Most of those sentences were for nonviolent drug-related crimes
In a historic move, President Barack Obama commuted 214 federal sentences on Wednesday, marking the most commutations directed in a single day by a U.S. president in the last hundred years, BuzzFeed News reports.
FACT: @POTUS has commuted the sentences of more people than the past 9 presidents combined: https://t.co/eNv6u2mETH https://t.co/uvDIX5S4ZN— White House Archived (@White House Archived)1470250880.0
Though this wouldn’t be the first time President Obama commuted a wave of prison sentences. Since early July of 2015, Obama has been issuing commutations at a remarkable speed with the help of Clemency Project, an organization that aims to shorten federal prison sentences for those who likely wouldn’t receive such harsh punishment if charged today. In an interview with BuzzFeed News, White House counsel Neil Eggleston said,
“This is a good day — not just for the 214 individuals who are getting a hard-earned second chance, but for the people at the White House and the Department of Justice and at advocacy organizations across the country who work every day to remedy injustices in our sentencing laws. We’re going to keep our foot on the gas pedal when it comes to reviewing applications for clemency, but we are also going to need leaders in both parties in Congress to pass long overdue reforms to our criminal justice system to achieve lasting change on the scale that is needed.”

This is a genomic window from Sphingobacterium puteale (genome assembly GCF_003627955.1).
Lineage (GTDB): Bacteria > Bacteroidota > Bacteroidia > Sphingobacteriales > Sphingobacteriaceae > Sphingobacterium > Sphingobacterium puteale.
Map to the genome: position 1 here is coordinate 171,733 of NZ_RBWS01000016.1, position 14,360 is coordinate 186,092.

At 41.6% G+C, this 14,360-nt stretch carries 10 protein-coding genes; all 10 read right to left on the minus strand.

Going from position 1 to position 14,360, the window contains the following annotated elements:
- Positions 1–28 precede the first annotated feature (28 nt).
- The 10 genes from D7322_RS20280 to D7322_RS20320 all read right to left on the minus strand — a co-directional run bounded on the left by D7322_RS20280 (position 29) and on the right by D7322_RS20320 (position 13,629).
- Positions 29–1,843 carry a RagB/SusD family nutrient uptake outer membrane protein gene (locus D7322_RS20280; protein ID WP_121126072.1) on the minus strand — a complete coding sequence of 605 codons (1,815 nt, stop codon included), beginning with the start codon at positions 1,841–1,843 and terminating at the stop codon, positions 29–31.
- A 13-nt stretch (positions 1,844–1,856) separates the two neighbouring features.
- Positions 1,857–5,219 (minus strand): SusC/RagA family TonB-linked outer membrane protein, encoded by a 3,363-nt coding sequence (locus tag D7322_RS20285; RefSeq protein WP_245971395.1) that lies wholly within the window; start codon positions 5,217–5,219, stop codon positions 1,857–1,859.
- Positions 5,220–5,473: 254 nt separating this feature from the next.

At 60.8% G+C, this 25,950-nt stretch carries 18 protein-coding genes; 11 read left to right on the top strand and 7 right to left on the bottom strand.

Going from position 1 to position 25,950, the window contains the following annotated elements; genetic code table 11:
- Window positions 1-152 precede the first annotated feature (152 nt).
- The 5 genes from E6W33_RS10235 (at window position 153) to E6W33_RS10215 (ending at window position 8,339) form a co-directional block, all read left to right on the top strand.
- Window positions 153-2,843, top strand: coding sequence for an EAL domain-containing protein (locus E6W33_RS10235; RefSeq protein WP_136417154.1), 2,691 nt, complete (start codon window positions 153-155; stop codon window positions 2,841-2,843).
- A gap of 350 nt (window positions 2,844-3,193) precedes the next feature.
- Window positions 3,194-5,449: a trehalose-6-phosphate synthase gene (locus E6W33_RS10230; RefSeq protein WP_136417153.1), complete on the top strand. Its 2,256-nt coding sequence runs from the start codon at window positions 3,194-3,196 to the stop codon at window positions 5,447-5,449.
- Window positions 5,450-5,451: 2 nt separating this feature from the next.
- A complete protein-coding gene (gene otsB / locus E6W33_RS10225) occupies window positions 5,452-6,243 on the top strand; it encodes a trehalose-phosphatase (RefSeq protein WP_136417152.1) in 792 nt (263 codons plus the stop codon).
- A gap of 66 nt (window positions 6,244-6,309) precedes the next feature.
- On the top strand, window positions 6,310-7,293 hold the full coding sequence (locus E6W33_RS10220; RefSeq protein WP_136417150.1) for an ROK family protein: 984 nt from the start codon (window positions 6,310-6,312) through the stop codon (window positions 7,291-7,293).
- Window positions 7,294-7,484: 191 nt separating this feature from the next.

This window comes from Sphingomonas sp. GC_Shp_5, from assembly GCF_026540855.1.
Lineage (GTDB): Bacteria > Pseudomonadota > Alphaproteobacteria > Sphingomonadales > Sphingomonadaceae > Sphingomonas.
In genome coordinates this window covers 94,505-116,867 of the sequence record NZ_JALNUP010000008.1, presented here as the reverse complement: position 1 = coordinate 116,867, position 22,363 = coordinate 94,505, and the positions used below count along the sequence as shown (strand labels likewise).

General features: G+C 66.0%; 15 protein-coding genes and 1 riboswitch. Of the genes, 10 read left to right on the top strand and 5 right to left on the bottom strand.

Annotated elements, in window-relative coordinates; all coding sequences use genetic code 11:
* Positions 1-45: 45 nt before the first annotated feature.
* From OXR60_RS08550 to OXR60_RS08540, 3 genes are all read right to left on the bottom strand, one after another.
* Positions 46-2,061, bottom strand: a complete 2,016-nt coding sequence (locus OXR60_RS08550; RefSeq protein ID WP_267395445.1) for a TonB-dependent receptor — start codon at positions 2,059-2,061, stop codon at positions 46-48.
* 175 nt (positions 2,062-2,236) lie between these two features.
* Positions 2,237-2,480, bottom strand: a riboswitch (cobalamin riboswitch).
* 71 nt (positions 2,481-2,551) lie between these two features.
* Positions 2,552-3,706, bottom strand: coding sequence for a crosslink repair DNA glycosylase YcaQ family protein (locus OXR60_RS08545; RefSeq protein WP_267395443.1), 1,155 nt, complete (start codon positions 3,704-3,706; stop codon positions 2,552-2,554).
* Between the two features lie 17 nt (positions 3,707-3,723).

According to the White House, of the 214 commutations Obama issued on Wednesday, 67 of those are for inmates currently serving life sentences mostly for nonviolent drug charges. Such is the case with many of the reduced sentences. Throughout Obama’s presidency, he has commuted a total of 562 sentences, providing some relief for our country’s strained prison system and second chances for those convicted of nonviolent crimes.
Though, as the White House states, this is just the beginning of reforming a system that unduly punishes nonviolent offenders. In a blog post BuzzFeed says will be posted in reference to these commuted sentences, Neil Eggleston writes,
“The individual nature of the clemency process underscores both its incredible power to change a person’s life, but also its inherent shortcoming as a tool for broader sentencing reform. That is why action from Congress is so important. While we continue to work to act on as many clemency applications as possible, only legislation can bring about lasting change to the federal system. It is critical that both the House and the Senate continue to work on a bipartisan basis to get a criminal justice reform bill to the president’s desk.”
You can check out the full list of Obama’s recent commutations by heading over to the White House’s website.